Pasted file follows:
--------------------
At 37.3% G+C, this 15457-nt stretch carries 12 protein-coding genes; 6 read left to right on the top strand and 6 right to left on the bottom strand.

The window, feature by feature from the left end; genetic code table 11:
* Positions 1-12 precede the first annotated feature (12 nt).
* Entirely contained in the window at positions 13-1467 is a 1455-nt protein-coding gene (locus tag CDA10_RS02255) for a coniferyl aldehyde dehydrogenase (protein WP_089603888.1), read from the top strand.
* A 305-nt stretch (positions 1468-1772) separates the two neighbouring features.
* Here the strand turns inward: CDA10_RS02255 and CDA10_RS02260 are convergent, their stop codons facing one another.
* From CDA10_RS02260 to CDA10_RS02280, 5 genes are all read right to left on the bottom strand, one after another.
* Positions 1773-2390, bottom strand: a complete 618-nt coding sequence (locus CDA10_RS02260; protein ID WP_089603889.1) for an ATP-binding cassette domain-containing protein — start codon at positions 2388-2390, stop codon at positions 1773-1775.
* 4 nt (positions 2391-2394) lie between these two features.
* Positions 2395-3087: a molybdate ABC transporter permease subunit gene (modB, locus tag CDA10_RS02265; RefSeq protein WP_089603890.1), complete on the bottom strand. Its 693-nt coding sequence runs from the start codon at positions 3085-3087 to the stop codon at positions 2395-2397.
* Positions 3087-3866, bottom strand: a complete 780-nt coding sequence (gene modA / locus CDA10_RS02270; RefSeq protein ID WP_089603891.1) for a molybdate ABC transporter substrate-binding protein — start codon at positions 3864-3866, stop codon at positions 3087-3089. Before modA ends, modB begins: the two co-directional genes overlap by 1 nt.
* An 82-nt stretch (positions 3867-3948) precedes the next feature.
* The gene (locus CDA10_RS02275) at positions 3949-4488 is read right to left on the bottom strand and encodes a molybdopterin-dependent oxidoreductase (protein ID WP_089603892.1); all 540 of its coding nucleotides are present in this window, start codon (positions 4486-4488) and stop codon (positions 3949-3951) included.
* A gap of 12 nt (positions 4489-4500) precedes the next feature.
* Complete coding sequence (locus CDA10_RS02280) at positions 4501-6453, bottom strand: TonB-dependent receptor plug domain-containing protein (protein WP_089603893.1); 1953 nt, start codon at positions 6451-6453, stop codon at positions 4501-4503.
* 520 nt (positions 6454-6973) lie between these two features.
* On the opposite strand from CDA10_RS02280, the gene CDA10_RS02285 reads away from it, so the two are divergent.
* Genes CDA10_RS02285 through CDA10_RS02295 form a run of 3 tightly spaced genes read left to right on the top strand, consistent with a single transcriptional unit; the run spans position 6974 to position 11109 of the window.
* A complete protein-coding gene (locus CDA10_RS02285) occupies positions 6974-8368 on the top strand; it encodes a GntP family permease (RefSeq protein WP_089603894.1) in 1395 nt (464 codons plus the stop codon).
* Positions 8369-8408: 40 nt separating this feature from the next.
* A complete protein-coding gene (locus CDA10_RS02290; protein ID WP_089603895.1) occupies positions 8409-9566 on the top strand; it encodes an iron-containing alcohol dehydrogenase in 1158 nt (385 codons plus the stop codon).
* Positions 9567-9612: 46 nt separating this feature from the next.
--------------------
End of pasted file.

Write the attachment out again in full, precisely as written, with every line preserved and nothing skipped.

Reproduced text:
At 37.3% G+C, this 15457-nt stretch carries 12 protein-coding genes; 6 read left to right on the top strand and 6 right to left on the bottom strand.

The window, feature by feature from the left end; genetic code table 11:
* Positions 1-12 precede the first annotated feature (12 nt).
* Entirely contained in the window at positions 13-1467 is a 1455-nt protein-coding gene (locus tag CDA10_RS02255) for a coniferyl aldehyde dehydrogenase (protein WP_089603888.1), read from the top strand.
* A 305-nt stretch (positions 1468-1772) separates the two neighbouring features.
* Here the strand turns inward: CDA10_RS02255 and CDA10_RS02260 are convergent, their stop codons facing one another.
* From CDA10_RS02260 to CDA10_RS02280, 5 genes are all read right to left on the bottom strand, one after another.
* Positions 1773-2390, bottom strand: a complete 618-nt coding sequence (locus CDA10_RS02260; protein ID WP_089603889.1) for an ATP-binding cassette domain-containing protein — start codon at positions 2388-2390, stop codon at positions 1773-1775.
* 4 nt (positions 2391-2394) lie between these two features.
* Positions 2395-3087: a molybdate ABC transporter permease subunit gene (modB, locus tag CDA10_RS02265; RefSeq protein WP_089603890.1), complete on the bottom strand. Its 693-nt coding sequence runs from the start codon at positions 3085-3087 to the stop codon at positions 2395-2397.
* Positions 3087-3866, bottom strand: a complete 780-nt coding sequence (gene modA / locus CDA10_RS02270; RefSeq protein ID WP_089603891.1) for a molybdate ABC transporter substrate-binding protein — start codon at positions 3864-3866, stop codon at positions 3087-3089. Before modA ends, modB begins: the two co-directional genes overlap by 1 nt.
* An 82-nt stretch (positions 3867-3948) precedes the next feature.
* The gene (locus CDA10_RS02275) at positions 3949-4488 is read right to left on the bottom strand and encodes a molybdopterin-dependent oxidoreductase (protein ID WP_089603892.1); all 540 of its coding nucleotides are present in this window, start codon (positions 4486-4488) and stop codon (positions 3949-3951) included.
* A gap of 12 nt (positions 4489-4500) precedes the next feature.
* Complete coding sequence (locus CDA10_RS02280) at positions 4501-6453, bottom strand: TonB-dependent receptor plug domain-containing protein (protein WP_089603893.1); 1953 nt, start codon at positions 6451-6453, stop codon at positions 4501-4503.
* 520 nt (positions 6454-6973) lie between these two features.
* On the opposite strand from CDA10_RS02280, the gene CDA10_RS02285 reads away from it, so the two are divergent.
* Genes CDA10_RS02285 through CDA10_RS02295 form a run of 3 tightly spaced genes read left to right on the top strand, consistent with a single transcriptional unit; the run spans position 6974 to position 11109 of the window.
* A complete protein-coding gene (locus CDA10_RS02285) occupies positions 6974-8368 on the top strand; it encodes a GntP family permease (RefSeq protein WP_089603894.1) in 1395 nt (464 codons plus the stop codon).
* Positions 8369-8408: 40 nt separating this feature from the next.
* A complete protein-coding gene (locus CDA10_RS02290; protein ID WP_089603895.1) occupies positions 8409-9566 on the top strand; it encodes an iron-containing alcohol dehydrogenase in 1158 nt (385 codons plus the stop codon).
* Positions 9567-9612: 46 nt separating this feature from the next.